Others have already given you the answer.

    I would simply add that many of the posts about ohms and watts that you have ready online and are causing confusion probably relate to valve (tube) amps.

    The class D power amp in the Kemper is very forgiving of impedance mismatching. In fact the manual says you can leave the power amp on permanently even with no speaker connected. I turn mine off when not in use simply to conserve power etc but I don't believe it is necessary. Try doing that with a valve amp you will have a very expensive repair as you will fry the output transformer.

    Valve amps are susceptible to damage from impedance mismatches where the speaker load is less (lower) than the amp is designed to feed. Basically the amp will keep pushing power unrestricted unless there is a load on it. Think of it like a car engine if you push your foot to the floor in 1st gear. You are likely to exceed the rev limit and blow the engine. However, if you change up gears the engine won't need to rev as hard. The speaker resistance (impedance measured in ohms) acts like the gear box in this example and, as long as the speaker load (impedance) is higher than the recommended amp rating it also acts as a rev limiter to stop the amp blowing up.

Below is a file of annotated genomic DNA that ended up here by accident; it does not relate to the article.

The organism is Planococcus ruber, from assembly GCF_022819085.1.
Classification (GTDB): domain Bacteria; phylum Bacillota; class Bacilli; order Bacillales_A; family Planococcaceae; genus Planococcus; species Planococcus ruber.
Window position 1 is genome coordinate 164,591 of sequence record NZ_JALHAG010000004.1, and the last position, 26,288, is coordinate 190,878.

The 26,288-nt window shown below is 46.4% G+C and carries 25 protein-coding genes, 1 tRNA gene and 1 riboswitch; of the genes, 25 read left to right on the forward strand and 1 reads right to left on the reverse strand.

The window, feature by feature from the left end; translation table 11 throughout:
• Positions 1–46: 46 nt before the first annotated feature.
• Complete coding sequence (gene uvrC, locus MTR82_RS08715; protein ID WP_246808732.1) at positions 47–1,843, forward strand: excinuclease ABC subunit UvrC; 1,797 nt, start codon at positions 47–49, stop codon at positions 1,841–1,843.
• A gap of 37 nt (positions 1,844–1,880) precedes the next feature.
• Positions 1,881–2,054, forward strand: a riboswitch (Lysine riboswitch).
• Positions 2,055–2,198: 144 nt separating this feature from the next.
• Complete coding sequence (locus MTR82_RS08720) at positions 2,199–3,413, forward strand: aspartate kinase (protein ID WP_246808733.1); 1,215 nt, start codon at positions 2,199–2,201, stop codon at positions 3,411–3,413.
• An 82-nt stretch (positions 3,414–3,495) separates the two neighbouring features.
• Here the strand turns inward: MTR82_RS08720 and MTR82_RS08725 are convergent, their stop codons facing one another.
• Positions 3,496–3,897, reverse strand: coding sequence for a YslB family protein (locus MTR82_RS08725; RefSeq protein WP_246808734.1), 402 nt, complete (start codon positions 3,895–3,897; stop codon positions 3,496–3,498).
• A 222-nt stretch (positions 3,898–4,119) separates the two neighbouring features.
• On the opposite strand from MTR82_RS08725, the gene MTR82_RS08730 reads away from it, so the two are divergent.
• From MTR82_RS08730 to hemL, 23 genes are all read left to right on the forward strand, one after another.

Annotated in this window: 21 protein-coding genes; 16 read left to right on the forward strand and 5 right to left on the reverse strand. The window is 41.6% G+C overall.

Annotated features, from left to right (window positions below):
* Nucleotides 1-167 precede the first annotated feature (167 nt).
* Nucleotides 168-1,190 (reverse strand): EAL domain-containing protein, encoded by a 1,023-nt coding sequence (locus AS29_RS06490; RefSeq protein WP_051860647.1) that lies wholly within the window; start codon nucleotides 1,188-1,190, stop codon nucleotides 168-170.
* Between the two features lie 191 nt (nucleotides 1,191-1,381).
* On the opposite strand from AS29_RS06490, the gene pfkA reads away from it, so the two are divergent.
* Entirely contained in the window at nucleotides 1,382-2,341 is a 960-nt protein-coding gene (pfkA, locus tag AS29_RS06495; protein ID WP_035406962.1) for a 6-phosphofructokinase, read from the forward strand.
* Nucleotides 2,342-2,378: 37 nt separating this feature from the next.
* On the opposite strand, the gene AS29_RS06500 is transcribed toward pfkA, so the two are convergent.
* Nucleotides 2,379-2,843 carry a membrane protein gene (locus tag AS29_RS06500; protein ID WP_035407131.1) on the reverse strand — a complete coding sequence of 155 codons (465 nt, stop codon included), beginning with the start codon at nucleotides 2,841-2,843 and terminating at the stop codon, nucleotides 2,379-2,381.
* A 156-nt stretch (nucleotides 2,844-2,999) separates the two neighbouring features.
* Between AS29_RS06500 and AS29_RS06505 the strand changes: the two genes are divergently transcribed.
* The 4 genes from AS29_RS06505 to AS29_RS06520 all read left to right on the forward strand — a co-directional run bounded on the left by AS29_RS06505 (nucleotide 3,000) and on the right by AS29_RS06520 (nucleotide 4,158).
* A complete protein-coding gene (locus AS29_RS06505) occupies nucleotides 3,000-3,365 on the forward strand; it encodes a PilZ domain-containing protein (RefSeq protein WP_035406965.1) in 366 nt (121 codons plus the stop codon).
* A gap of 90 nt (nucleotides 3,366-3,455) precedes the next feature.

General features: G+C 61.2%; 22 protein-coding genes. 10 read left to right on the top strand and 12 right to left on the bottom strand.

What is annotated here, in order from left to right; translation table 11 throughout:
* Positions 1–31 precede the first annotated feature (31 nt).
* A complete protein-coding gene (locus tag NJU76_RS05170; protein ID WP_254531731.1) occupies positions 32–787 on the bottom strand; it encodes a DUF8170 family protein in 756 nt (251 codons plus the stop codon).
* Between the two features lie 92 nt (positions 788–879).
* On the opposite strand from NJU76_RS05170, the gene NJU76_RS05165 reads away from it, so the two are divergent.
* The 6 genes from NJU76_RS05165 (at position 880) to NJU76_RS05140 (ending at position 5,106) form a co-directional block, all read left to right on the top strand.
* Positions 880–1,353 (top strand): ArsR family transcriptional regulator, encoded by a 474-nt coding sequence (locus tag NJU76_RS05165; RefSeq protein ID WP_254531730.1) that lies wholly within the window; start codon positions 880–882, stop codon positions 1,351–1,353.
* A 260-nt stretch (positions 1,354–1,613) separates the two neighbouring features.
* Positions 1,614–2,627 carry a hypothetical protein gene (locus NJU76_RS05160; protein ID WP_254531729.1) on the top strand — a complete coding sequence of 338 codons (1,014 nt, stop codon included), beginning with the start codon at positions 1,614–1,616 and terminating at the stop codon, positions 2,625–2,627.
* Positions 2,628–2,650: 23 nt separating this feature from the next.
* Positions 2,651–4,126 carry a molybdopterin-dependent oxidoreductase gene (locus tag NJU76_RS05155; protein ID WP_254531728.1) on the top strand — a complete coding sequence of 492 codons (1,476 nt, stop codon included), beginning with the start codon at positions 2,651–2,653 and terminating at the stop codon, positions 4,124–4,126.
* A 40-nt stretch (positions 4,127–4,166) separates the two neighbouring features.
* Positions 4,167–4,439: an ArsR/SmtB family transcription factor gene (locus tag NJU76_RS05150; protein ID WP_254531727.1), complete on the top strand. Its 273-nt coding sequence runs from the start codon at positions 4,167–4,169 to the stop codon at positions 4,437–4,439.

The speaker itself doesn't care what impedance your amp is outputting other than the same wattage at lower impedance means you will be driving it harder so there is more chance of giving it too much power. As long as you keep the volume low enough you should be fine.

    You speak the truth unclemar ;-)

    Gain and eq sound totally different at low volumes. That is also why so many metal tones are massively scooped in the mid range and boosted beyond usable in the lows and highs. It sounds absolutely massive and EVIL at low volume but dosn't translate well to stage volume or band context.